Additional processes can be documented such as creating code branches, merging code branches with the main source trunk and creating official releases of code.


Tip #5 – Lock modules that are in process

There are times when multiple developers are working on a project and might need to modify the same module. Version control systems often have a feature that allows the programmer to lock a particular module for editing. This prevents another programmer from modifying the file at the same time and thus helps to prevent conflicts within the code base.


Tip #6 – Utilize the code comparison tools

There will inevitably come a time when a bug creeps into the code unnoticed. At some point it will be discovered and then the question will be asked, “What changed?”. The only way to know for sure is to compare different revision levels of the code. This could be a painful process if it weren’t for the fact that most version control systems include a difference tool. This tool allows a side by side comparison of files within the code across different versions of the code. These alterations are highlighted and can then be examined as the potential source of the bug.


SVN Difference Tool Dialogue


Tip #7 – Don’t fear merging code branches

The concept of branching the code into a separate version, making changes and then later merging it back into the main version trunk can be scary! What happens if something goes wrong? What if it isn’t merged properly and the main branch becomes corrupted? Beginners will often fear merging branches but do not be concerned! This is a common occurrence especially when multiple developers are involved in the project. If a mistake is made it is easy to go back a version and restart! The best way to get over this fear is to practice which will be discussed further in tip number ten.


Tip #8 – Integrate with tools like Trac

There are a number of tools available today that integrate nicely into a version control system. These tools can range from bug tracking to project management tools. Trac is a favorite that not only allows different versions of software to be planned, tracks bugs and even allows the code base stored in the repository to be browsed! This comes in very handy during code reviews and planning meetings! The best part is that the tool is free! It can be downloaded from http://trac.edgewall.org/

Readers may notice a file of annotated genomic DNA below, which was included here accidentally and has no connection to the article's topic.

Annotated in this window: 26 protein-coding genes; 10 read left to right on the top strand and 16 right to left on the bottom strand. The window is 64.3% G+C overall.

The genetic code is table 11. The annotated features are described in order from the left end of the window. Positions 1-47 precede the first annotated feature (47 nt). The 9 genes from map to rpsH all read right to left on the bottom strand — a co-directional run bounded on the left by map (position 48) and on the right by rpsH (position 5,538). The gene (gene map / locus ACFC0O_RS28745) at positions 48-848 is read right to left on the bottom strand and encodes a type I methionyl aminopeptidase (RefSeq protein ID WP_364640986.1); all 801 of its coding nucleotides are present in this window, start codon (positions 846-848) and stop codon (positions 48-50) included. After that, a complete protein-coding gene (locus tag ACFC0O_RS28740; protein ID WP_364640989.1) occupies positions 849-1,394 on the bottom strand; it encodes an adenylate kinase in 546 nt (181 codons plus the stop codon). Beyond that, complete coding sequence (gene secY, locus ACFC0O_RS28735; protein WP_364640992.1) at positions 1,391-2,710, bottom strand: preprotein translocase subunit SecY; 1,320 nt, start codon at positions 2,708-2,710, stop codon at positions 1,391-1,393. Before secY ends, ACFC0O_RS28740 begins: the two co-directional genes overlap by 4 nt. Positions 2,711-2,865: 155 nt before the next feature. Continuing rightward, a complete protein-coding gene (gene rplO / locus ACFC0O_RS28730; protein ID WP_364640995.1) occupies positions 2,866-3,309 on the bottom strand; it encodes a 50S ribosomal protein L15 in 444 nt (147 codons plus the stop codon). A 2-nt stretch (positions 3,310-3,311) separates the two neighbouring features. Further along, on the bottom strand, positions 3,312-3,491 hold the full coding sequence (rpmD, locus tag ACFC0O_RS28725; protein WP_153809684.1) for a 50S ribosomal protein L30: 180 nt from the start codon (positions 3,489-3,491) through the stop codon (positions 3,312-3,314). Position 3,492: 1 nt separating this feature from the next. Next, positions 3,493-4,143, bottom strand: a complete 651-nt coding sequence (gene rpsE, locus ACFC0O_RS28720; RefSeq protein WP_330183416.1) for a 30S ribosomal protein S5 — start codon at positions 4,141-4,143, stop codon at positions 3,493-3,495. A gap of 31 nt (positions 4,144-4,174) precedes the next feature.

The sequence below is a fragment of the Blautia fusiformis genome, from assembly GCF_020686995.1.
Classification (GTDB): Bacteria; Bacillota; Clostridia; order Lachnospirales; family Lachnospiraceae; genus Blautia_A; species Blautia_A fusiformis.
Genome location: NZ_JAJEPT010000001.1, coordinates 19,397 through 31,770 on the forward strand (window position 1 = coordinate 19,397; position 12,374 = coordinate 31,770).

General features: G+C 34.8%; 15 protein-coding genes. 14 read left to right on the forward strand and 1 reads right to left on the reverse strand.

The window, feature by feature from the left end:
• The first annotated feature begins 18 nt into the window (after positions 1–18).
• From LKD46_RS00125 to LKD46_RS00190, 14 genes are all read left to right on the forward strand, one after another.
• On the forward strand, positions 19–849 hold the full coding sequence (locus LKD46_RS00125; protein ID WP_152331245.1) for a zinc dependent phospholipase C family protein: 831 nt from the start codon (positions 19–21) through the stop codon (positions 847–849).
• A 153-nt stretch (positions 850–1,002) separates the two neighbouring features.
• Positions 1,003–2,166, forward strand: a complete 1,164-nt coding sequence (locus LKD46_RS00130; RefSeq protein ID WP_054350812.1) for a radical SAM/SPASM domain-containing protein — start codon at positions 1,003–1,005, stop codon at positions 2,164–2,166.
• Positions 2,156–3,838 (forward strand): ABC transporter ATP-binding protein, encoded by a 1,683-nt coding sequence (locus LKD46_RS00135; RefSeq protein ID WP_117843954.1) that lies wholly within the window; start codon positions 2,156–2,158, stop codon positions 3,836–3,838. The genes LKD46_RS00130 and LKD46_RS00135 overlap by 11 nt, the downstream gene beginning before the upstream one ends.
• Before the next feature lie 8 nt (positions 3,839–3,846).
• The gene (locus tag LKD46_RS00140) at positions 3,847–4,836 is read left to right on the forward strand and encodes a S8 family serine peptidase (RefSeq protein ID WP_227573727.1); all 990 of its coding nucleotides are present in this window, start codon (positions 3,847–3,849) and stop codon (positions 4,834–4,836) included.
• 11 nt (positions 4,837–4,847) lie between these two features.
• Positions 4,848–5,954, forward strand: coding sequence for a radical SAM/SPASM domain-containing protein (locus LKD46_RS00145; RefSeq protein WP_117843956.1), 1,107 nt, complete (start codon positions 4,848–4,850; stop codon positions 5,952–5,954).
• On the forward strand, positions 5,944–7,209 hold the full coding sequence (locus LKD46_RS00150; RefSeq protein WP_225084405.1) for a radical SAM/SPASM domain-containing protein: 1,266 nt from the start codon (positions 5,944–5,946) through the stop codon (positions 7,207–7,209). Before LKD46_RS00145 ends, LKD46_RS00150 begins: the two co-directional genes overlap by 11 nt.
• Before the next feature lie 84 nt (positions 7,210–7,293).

Tip #9 – Take advantage of continuous integration

There is a neat concept that is taking the world by storm known as continuous integration. There are a couple different versions of the idea but the one that is most interesting occurs when the developers commit their code. As part of the commit, the integration server will compile the code and also run unit testing! If any errors are found they are reported to the developers! The idea is that tests are developed along with the code and whenever a new version is created it is checked immediately for bugs! It is a unique concept that should be taken advantage of! There are a number of free continuous integration servers including one known as Hudson. They are worth taking a look at if at a minimum to understand the technology.


Tip #10 – Create a test repository and experiment

No matter how many tips and tricks one reads about nothing beats real world experience. The most commonly used version control system is SVN. Both client and server side applications can be downloaded for free. VisualSVN server is a good server side to use provided you don’t need a very large database. Once it reaches a certain size the user is required to start paying for it. On the client side Tortoise SVN is a great client! Download each and start experimenting! Before you know it you will be the master of VCS!